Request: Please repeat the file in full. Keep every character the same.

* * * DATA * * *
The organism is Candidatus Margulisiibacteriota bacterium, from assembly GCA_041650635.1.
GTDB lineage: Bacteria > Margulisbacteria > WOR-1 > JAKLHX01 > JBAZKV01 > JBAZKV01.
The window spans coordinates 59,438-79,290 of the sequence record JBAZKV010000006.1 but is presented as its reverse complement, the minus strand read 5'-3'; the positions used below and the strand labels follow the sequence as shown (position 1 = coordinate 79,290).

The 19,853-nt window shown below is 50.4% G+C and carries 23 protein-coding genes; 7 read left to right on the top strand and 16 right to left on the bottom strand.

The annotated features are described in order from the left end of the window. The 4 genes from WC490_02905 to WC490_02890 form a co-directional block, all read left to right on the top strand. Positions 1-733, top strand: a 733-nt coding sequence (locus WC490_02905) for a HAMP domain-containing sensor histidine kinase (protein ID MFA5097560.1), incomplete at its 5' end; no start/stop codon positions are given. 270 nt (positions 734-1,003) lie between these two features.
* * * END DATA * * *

The organism is Candidatus Margulisiibacteriota bacterium, from assembly GCA_041650635.1.
GTDB lineage: Bacteria > Margulisbacteria > WOR-1 > JAKLHX01 > JBAZKV01 > JBAZKV01.
The window spans coordinates 59,438-79,290 of the sequence record JBAZKV010000006.1 but is presented as its reverse complement, the minus strand read 5'-3'; the positions used below and the strand labels follow the sequence as shown (position 1 = coordinate 79,290).

The 19,853-nt window shown below is 50.4% G+C and carries 23 protein-coding genes; 7 read left to right on the top strand and 16 right to left on the bottom strand.

The annotated features are described in order from the left end of the window. The 4 genes from WC490_02905 to WC490_02890 form a co-directional block, all read left to right on the top strand. Positions 1-733, top strand: a 733-nt coding sequence (locus WC490_02905) for a HAMP domain-containing sensor histidine kinase (protein ID MFA5097560.1), incomplete at its 5' end; no start/stop codon positions are given. 270 nt (positions 734-1,003) lie between these two features.